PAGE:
Erik Yuzwa

Fullstack web developer with a touch of PC game development for good measure

7 August 2021

Schedule your Jekyll posts on Github Pages with Github Actions

by erikyuzwa

I recently migrated my website content away from a traditional web server host to Github Pages.

A key feature that initially inspired me to make this migration in the first place, is to figure out how to make use of Github automated functionality to schedule future post content.

Instead of needing to remind myself to manually rebuild my site and FTP it up to my host when needed, I wanted a way of writing a few articles on the weekend and letting them “self publish” on a specific future date.

In Content Management Systems like WordPress, it’s a trivial task to set your posts publication date to some future time at which point you have the confidence in the post being made publically available on that set future time.

Let’s sit down and achieve the same functionality (and confidence) with Github Pages!

The Gameplan

While I’m not after any kind of granular levels type of publication, I’m completely “ok” with the idea of a scheduled post being made available sometime during a 24-hour period.

There’s a few small things we’re after:

Create an Access Token

That covers “step 1”. This token is required, as our automated Github Action will be making use of it when running a job for you.

Create a “Secret” for your new Access Token

Configuring Jekyll

Now let’s update your site’s _config.yml with some entries:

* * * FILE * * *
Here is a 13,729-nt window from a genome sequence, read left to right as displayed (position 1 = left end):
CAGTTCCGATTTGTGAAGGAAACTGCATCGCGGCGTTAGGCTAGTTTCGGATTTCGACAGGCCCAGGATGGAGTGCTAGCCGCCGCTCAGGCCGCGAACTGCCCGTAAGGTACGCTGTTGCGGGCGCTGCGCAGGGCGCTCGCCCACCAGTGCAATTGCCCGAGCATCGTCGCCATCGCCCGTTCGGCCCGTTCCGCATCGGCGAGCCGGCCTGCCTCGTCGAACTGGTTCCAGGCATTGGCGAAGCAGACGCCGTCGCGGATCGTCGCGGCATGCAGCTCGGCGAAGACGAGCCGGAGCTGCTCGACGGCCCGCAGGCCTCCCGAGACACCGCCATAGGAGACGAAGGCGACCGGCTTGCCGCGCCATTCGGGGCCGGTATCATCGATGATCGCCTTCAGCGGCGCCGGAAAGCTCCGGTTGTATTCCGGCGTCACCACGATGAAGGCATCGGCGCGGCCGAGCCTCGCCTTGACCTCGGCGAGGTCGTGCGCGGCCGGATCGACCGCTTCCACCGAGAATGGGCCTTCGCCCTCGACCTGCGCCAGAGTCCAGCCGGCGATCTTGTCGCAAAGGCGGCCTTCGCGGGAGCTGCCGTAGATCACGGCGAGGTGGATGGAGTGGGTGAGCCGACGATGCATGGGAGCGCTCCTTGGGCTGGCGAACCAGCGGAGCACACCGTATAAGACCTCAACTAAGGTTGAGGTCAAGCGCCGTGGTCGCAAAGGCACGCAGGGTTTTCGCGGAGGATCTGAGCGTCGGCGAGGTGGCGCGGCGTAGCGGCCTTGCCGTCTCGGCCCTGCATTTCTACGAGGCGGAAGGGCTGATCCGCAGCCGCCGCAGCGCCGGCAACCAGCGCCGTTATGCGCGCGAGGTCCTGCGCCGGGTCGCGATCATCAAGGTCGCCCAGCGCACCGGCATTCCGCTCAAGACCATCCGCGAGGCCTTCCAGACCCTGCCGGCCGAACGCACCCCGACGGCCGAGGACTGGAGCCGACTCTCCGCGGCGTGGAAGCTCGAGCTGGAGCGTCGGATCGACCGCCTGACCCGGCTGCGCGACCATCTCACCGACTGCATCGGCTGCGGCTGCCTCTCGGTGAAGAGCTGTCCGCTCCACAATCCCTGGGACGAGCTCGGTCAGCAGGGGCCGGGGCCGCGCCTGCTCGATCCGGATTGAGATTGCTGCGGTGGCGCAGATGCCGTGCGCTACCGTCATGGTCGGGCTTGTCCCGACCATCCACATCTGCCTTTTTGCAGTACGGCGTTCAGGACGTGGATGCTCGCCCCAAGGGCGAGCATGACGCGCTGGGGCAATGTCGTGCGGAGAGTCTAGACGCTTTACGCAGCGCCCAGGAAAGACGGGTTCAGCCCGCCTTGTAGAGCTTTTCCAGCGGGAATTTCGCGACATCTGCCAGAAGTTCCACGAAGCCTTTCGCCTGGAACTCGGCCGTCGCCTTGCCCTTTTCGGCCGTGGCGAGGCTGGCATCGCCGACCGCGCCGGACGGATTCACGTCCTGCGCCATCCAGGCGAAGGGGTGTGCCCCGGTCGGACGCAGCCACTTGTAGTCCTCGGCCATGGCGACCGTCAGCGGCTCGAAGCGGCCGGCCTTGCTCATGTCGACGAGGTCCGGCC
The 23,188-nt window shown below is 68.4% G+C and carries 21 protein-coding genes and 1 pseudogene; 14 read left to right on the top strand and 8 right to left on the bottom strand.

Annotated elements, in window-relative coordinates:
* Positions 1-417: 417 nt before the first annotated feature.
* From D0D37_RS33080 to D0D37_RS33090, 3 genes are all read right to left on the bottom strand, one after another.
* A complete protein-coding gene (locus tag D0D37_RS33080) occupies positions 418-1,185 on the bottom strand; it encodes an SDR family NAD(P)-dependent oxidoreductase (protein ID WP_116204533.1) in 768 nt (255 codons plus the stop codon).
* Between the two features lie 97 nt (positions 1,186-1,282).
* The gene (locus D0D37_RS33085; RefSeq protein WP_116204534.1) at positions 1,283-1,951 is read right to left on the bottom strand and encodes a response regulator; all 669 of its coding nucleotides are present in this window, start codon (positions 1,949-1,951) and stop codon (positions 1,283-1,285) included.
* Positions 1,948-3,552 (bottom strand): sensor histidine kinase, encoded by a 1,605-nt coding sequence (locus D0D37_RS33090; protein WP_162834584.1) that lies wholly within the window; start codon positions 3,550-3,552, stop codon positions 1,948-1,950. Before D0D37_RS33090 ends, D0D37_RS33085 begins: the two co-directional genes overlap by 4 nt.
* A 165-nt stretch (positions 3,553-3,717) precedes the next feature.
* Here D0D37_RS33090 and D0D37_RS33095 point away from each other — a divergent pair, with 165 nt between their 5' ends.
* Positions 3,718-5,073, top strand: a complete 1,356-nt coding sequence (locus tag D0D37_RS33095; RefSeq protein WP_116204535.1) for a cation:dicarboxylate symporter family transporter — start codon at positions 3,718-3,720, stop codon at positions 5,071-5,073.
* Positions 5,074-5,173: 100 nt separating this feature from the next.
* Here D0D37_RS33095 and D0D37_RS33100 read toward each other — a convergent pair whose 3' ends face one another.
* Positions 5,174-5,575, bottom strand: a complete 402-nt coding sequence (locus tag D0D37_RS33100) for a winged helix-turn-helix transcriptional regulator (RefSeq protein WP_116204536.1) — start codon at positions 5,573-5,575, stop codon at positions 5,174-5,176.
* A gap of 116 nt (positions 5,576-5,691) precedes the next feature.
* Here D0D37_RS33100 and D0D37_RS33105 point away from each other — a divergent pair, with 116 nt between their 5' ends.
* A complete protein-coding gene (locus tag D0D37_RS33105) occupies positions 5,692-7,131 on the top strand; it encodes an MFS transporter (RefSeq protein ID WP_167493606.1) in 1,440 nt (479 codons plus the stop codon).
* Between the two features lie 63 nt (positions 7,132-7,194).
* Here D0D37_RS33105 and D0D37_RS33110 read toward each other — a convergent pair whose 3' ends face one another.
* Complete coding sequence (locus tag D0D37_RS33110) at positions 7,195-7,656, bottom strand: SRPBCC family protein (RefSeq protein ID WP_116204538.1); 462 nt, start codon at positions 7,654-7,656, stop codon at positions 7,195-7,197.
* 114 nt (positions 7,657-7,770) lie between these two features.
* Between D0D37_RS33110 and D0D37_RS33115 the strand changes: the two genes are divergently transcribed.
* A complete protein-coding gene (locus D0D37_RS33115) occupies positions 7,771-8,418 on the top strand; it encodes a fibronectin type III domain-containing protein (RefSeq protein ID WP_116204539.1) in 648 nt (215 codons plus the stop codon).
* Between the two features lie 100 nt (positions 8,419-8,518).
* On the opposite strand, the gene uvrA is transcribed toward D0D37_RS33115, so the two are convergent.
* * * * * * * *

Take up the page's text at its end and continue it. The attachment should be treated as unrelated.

future: false
timezone: your_timezone (eg. America/Dawson)

Configuring a Jekyll Post

Once we’ve updated the main site configuration, we can go into the frontmatter of any blog post / content that you want to publish sometime in the future.

Simply update the date field within the blog posts frontmatter up at the top of the file:


date: 2022-08-07 14:25:52

So as it currently stands, from now on whenever we push some content up to our Github Page repository, posts tagged with a future datetime stamp will not be published.

The final piece: adding a Github Action

Let’s take a look at this new .yml file:


name: scheduling post action
on:
  # Triggers the workflow on a scheduled event
  schedule:
    - cron: '15 6 * * *' # 6:15 AM every day.
    # cron: '15 6 * * 1,5,6' will schedule 06:15 every Monday, Friday and Saturday
jobs:
  build:
    runs-on: ubuntu-latest
    steps:
    - name: Trigger GitHub pages rebuild
      uses: wei/curl@master
      with:
        args: "-X POST -H 'Authorization: token ${{ secrets.USER_TOKEN }}' -H 'Accept: application/vnd.github.ant-man-preview+json' https://api.github.com/repos/${{ github.repository }}/pages/builds"
      env:
        # You must create a personal token with repo access as GitHub does
        # not yet support server-to-server page builds.
        USER_TOKEN: ${{ secrets.USER_TOKEN }}

The jobs section is the “meat” of this workflow. Once our cron hits our specific time, this workflow will activate and run whatever is defined in jobs.

In our case, we want to make use of the curl Action to send a POST request at the endpoint which will trigger a build of the Jekyll site.

Due to security access, we need to specify an Authorization header, which is created with help from the USER_TOKEN secret that we created earlier on!

I hope you got something out of this article, and it demonstrates some simple techniques that GitHub Actions can provide for your site!

tags: